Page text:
Published on in Vol 3, No 1 (2018): Jan-Jun

Preprints (earlier versions) of this paper are available at, first published .
Perceptions of Persons With Type 2 Diabetes Treated in Swedish Primary Health Care: Qualitative Study on Using eHealth Services for Self-Management Support

Perceptions of Persons With Type 2 Diabetes Treated in Swedish Primary Health Care: Qualitative Study on Using eHealth Services for Self-Management Support

Perceptions of Persons With Type 2 Diabetes Treated in Swedish Primary Health Care: Qualitative Study on Using eHealth Services for Self-Management Support

Original Paper

1Department of Nursing, Umeå University, Umeå, Sweden

2Arctic Research Centre, Umeå University, Umeå, Sweden

3Department of Computer Science and Media Technology, Malmö University, Malmö, Sweden

Corresponding Author:

Ulrika Öberg, RN, MSc

Department of Nursing

Umeå University

The Caring Sciences Building

Umeå, 90187


Phone: 46 907866374


Background: Digital health services are increasing rapidly worldwide. Strategies to involve patients in self-monitoring of type 2 diabetes (T2D) on a daily basis is of crucial importance, and there is a need to optimize the delivery of care such as self-management support. Digitalized solutions have the potential to modify and personalize the way in which people use primary health services, both by increasing access to information and providing other forms of support at a distance. It is a challenge to integrate core values of person-centered care into digitalized health care services.

Objective: The objective of this study was to describe perceptions of using electronic health (eHealth) services and related technologies for self-management support among people with T2D treated in Swedish primary health care.

Methods: This is a qualitative study based on interviews analyzed using qualitative content analysis conducted among people diagnosed with T2D.

Results: Findings suggest that the participants had mixed feelings regarding the use of digital health services for self-management support. They experienced potentials such as increased involvement, empowerment, and security, as well as concerns such as ambivalence and uncertainty.

Conclusions: Digital health services for self-management are easily accessible and have the potential to reach a wide population. However, targeted training to increase digital skills is required, and personalized devices must be adapted and become more person-centered to improve patients’ involvement in their own care.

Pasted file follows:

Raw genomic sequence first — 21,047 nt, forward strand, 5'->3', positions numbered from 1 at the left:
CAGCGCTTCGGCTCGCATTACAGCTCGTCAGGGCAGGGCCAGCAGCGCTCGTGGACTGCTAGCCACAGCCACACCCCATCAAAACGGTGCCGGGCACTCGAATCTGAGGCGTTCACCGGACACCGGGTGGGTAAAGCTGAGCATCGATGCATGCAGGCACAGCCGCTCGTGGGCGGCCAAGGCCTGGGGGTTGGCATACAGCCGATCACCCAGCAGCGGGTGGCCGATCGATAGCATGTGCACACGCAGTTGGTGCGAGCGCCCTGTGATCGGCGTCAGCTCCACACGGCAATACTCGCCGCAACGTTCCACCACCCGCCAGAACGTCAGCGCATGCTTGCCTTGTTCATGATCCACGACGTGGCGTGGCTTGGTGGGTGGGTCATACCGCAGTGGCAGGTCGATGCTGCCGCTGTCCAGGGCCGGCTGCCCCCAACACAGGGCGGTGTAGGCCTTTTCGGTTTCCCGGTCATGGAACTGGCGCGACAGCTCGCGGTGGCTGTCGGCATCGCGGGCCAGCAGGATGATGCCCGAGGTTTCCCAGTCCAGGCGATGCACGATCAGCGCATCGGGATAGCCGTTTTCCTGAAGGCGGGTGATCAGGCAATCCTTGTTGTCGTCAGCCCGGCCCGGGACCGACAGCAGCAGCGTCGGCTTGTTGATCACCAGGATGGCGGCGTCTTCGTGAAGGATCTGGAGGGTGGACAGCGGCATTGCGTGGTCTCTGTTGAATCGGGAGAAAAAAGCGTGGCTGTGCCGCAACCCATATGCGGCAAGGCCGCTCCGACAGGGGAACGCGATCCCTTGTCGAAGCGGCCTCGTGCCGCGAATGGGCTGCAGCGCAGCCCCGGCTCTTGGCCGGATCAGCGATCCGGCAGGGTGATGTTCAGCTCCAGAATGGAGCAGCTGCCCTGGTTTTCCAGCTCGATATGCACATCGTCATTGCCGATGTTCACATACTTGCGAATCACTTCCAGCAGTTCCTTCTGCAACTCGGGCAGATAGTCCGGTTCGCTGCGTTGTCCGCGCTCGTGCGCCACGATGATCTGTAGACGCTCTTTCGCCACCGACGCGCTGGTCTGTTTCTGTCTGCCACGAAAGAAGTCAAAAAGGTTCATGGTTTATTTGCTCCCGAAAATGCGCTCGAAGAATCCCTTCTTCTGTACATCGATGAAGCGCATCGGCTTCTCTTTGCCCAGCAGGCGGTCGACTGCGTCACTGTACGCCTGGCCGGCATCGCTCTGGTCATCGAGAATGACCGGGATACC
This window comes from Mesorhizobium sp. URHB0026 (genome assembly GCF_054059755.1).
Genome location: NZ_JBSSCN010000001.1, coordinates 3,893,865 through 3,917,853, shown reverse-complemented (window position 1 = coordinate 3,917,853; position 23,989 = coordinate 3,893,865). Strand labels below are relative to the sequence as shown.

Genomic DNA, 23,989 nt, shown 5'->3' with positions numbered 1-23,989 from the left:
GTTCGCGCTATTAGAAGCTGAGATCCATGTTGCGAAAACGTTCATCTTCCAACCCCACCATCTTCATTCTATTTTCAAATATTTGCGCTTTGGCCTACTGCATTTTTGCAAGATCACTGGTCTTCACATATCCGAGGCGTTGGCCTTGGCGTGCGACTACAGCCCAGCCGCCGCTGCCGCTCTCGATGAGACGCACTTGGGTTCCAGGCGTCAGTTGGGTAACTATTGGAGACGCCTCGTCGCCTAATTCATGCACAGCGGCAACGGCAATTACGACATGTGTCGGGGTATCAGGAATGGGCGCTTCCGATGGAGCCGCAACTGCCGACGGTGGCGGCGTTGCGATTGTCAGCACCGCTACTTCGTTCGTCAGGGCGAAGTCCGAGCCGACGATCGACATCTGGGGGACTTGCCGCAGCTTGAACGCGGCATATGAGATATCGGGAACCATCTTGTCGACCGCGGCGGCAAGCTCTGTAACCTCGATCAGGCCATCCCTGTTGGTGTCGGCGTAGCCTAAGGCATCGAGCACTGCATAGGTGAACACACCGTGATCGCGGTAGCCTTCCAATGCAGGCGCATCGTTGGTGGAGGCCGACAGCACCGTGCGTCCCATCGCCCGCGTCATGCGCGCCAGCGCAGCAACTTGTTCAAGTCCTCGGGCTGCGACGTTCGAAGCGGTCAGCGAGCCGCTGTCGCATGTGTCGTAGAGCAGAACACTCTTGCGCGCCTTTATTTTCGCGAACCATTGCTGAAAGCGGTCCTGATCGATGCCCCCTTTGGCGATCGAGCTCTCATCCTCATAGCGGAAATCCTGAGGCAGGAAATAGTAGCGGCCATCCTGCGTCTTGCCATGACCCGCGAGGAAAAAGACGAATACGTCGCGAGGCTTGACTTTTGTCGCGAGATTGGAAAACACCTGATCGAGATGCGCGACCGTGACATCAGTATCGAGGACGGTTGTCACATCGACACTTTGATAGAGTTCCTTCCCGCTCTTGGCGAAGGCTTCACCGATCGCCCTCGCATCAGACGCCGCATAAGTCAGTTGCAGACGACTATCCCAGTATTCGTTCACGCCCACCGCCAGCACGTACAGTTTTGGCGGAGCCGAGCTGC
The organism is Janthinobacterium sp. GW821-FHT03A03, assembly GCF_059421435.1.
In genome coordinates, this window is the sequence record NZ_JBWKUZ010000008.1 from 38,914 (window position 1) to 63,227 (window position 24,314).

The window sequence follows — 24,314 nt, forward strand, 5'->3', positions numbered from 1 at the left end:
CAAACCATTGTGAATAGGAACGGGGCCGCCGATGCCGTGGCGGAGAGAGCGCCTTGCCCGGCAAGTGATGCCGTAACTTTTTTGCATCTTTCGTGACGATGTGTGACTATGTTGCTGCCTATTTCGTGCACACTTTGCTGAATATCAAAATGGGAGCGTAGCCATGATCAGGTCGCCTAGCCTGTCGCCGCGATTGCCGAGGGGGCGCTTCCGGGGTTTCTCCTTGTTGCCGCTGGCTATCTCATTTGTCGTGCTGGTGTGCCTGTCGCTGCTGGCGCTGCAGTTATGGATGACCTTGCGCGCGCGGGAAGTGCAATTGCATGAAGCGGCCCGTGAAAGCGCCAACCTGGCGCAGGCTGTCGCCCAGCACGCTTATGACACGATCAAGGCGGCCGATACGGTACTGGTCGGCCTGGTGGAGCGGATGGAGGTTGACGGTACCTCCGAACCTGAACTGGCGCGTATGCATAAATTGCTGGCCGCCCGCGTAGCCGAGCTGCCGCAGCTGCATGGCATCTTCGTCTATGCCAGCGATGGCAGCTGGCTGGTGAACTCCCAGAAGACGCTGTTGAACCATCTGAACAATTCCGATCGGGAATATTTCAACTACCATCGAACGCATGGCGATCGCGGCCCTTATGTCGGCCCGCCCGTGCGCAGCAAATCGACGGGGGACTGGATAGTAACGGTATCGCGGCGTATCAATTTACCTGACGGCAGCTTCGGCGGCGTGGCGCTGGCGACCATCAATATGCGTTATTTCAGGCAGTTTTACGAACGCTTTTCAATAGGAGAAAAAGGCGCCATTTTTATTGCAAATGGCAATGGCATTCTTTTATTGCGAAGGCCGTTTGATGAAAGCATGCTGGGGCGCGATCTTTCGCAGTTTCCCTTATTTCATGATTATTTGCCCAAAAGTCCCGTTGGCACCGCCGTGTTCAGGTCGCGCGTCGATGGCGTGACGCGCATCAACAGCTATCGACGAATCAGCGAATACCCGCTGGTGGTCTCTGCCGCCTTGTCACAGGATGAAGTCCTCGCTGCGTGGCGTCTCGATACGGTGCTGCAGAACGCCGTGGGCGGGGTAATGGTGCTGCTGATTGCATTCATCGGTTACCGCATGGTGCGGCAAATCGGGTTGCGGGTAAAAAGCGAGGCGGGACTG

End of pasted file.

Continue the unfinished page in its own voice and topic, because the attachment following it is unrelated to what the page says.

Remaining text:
JMIR Diabetes 2018;3(1):e7



Information and communication technology (ICT) for health promotion, disease prevention, and disease management used in health care (electronic health, eHealth) is suggested to have a great potential to improve access, quality, safety and efficiency of care, and further prevention, diagnostics, treatment, and self-management among people with chronic illnesses such as type 2 diabetes (T2D) [1-3]. Until about a decade ago, the idea of allowing a digital device to play a decisive role in how T2D is controlled and monitored was unthinkable. Today, it is booming in health care with a rapid growth and supply of various applications and interactive systems aimed at improving people’s health behavior and supporting self-management in chronic illness [4].

People with T2D and their perceptions of using digital health services and related technology is the objective of this study. Digital health services or eHealth are terms that are used interchangeably in this paper. In these terms, we include using the internet for medical and health information and self-management support via, for example, diabetes websites, using patient portals, blogs, chat rooms, and forums. Furthermore, telehealth, telemedicine, telemonitoring, mobile Health (mHealth), apps, electronic health records, and other uses of digitization could be involved. These technologies are important since they are supposed to provide, improve, and support self-management and the delivery of care at a distance.

Even if developments and implementations of ICT in health care proceed quickly, opinions about the efficiency of eHealth vary among both patients and health care professionals [5-7]. This is a challenge as the use of innovative technologies in health care is not possible without the acceptance of patients and health care professionals. To support people with chronic illness to more readily accept digital health services and to gain the ability and knowledge to use ICT, we need to learn more from these groups of users [8,9]. In this paper, the focus is on people with T2D. One reason is that the prevalence of T2D is increasing with considerable morbidity and mortality, generating a heavy burden both at a personal level and at the health care system in both developed and developing countries [10,11]. In Sweden, it is estimated that 4% to 6% of the population has T2D with mean age for diagnosis of about 63 years. [12].